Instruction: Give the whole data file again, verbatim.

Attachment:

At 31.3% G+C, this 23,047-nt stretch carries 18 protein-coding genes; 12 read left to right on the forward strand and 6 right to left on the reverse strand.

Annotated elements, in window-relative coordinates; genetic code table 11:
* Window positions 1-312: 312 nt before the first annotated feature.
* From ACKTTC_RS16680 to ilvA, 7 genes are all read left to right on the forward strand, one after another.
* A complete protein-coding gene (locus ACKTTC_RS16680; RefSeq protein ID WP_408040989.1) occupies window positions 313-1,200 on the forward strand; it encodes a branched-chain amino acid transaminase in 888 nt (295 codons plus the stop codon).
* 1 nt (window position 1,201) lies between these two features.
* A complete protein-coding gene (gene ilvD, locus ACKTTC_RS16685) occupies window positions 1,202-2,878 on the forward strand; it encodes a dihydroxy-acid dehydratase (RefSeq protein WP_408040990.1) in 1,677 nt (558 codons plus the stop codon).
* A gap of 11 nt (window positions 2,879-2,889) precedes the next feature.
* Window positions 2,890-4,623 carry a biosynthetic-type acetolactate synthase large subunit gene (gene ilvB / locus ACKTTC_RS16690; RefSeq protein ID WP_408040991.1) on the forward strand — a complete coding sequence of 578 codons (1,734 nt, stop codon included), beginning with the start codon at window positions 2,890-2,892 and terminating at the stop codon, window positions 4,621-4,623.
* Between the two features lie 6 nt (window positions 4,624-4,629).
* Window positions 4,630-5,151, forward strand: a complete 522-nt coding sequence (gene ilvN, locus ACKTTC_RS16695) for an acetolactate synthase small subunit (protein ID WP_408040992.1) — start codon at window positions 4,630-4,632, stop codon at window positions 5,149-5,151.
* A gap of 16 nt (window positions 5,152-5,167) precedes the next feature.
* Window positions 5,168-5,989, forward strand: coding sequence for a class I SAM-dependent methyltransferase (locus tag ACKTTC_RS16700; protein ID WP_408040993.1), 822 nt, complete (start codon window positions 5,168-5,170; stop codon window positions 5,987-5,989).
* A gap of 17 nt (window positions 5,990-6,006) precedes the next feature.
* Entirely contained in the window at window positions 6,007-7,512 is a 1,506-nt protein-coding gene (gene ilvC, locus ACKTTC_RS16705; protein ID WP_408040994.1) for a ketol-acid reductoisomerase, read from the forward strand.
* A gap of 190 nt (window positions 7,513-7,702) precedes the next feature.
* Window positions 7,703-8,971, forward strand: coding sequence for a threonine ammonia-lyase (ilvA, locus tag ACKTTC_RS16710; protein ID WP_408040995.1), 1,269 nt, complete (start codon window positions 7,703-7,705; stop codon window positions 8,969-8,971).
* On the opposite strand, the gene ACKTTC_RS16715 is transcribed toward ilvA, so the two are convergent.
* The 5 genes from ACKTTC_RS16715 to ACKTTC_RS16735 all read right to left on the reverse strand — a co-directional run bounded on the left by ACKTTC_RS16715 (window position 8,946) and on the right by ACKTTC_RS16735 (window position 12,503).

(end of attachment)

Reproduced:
At 31.3% G+C, this 23,047-nt stretch carries 18 protein-coding genes; 12 read left to right on the forward strand and 6 right to left on the reverse strand.

Annotated elements, in window-relative coordinates; genetic code table 11:
* Window positions 1-312: 312 nt before the first annotated feature.
* From ACKTTC_RS16680 to ilvA, 7 genes are all read left to right on the forward strand, one after another.
* A complete protein-coding gene (locus ACKTTC_RS16680; RefSeq protein ID WP_408040989.1) occupies window positions 313-1,200 on the forward strand; it encodes a branched-chain amino acid transaminase in 888 nt (295 codons plus the stop codon).
* 1 nt (window position 1,201) lies between these two features.
* A complete protein-coding gene (gene ilvD, locus ACKTTC_RS16685) occupies window positions 1,202-2,878 on the forward strand; it encodes a dihydroxy-acid dehydratase (RefSeq protein WP_408040990.1) in 1,677 nt (558 codons plus the stop codon).
* A gap of 11 nt (window positions 2,879-2,889) precedes the next feature.
* Window positions 2,890-4,623 carry a biosynthetic-type acetolactate synthase large subunit gene (gene ilvB / locus ACKTTC_RS16690; RefSeq protein ID WP_408040991.1) on the forward strand — a complete coding sequence of 578 codons (1,734 nt, stop codon included), beginning with the start codon at window positions 2,890-2,892 and terminating at the stop codon, window positions 4,621-4,623.
* Between the two features lie 6 nt (window positions 4,624-4,629).
* Window positions 4,630-5,151, forward strand: a complete 522-nt coding sequence (gene ilvN, locus ACKTTC_RS16695) for an acetolactate synthase small subunit (protein ID WP_408040992.1) — start codon at window positions 4,630-4,632, stop codon at window positions 5,149-5,151.
* A gap of 16 nt (window positions 5,152-5,167) precedes the next feature.
* Window positions 5,168-5,989, forward strand: coding sequence for a class I SAM-dependent methyltransferase (locus tag ACKTTC_RS16700; protein ID WP_408040993.1), 822 nt, complete (start codon window positions 5,168-5,170; stop codon window positions 5,987-5,989).
* A gap of 17 nt (window positions 5,990-6,006) precedes the next feature.
* Entirely contained in the window at window positions 6,007-7,512 is a 1,506-nt protein-coding gene (gene ilvC, locus ACKTTC_RS16705; protein ID WP_408040994.1) for a ketol-acid reductoisomerase, read from the forward strand.
* A gap of 190 nt (window positions 7,513-7,702) precedes the next feature.
* Window positions 7,703-8,971, forward strand: coding sequence for a threonine ammonia-lyase (ilvA, locus tag ACKTTC_RS16710; protein ID WP_408040995.1), 1,269 nt, complete (start codon window positions 7,703-7,705; stop codon window positions 8,969-8,971).
* On the opposite strand, the gene ACKTTC_RS16715 is transcribed toward ilvA, so the two are convergent.
* The 5 genes from ACKTTC_RS16715 to ACKTTC_RS16735 all read right to left on the reverse strand — a co-directional run bounded on the left by ACKTTC_RS16715 (window position 8,946) and on the right by ACKTTC_RS16735 (window position 12,503).